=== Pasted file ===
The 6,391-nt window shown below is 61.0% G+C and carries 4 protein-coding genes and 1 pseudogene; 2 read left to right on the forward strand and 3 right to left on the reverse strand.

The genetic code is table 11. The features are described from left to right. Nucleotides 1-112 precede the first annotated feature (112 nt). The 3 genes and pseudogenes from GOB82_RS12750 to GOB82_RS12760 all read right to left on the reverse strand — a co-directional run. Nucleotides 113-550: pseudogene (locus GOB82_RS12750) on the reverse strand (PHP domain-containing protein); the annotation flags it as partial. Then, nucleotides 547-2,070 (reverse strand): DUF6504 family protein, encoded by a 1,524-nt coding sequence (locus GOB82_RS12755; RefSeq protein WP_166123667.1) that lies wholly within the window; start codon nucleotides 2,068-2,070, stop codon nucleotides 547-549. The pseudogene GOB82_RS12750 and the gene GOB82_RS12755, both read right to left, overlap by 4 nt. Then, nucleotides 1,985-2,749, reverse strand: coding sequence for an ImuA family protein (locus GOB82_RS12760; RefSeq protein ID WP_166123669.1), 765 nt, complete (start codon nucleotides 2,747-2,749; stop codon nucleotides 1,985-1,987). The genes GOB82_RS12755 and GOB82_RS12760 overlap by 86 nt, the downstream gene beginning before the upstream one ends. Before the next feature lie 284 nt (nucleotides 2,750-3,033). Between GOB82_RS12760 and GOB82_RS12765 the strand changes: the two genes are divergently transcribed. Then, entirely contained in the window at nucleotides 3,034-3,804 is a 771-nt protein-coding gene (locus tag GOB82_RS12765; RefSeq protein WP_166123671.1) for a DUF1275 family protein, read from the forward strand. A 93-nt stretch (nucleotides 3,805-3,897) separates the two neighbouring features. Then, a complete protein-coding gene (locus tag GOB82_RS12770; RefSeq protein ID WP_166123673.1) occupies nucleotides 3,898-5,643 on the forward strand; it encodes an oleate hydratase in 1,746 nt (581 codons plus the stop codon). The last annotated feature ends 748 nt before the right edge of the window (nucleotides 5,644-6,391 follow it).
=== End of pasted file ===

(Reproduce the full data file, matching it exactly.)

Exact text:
The 6,391-nt window shown below is 61.0% G+C and carries 4 protein-coding genes and 1 pseudogene; 2 read left to right on the forward strand and 3 right to left on the reverse strand.

The genetic code is table 11. The features are described from left to right. Nucleotides 1-112 precede the first annotated feature (112 nt). The 3 genes and pseudogenes from GOB82_RS12750 to GOB82_RS12760 all read right to left on the reverse strand — a co-directional run. Nucleotides 113-550: pseudogene (locus GOB82_RS12750) on the reverse strand (PHP domain-containing protein); the annotation flags it as partial. Then, nucleotides 547-2,070 (reverse strand): DUF6504 family protein, encoded by a 1,524-nt coding sequence (locus GOB82_RS12755; RefSeq protein WP_166123667.1) that lies wholly within the window; start codon nucleotides 2,068-2,070, stop codon nucleotides 547-549. The pseudogene GOB82_RS12750 and the gene GOB82_RS12755, both read right to left, overlap by 4 nt. Then, nucleotides 1,985-2,749, reverse strand: coding sequence for an ImuA family protein (locus GOB82_RS12760; RefSeq protein ID WP_166123669.1), 765 nt, complete (start codon nucleotides 2,747-2,749; stop codon nucleotides 1,985-1,987). The genes GOB82_RS12755 and GOB82_RS12760 overlap by 86 nt, the downstream gene beginning before the upstream one ends. Before the next feature lie 284 nt (nucleotides 2,750-3,033). Between GOB82_RS12760 and GOB82_RS12765 the strand changes: the two genes are divergently transcribed. Then, entirely contained in the window at nucleotides 3,034-3,804 is a 771-nt protein-coding gene (locus tag GOB82_RS12765; RefSeq protein WP_166123671.1) for a DUF1275 family protein, read from the forward strand. A 93-nt stretch (nucleotides 3,805-3,897) separates the two neighbouring features. Then, a complete protein-coding gene (locus tag GOB82_RS12770; RefSeq protein ID WP_166123673.1) occupies nucleotides 3,898-5,643 on the forward strand; it encodes an oleate hydratase in 1,746 nt (581 codons plus the stop codon). The last annotated feature ends 748 nt before the right edge of the window (nucleotides 5,644-6,391 follow it).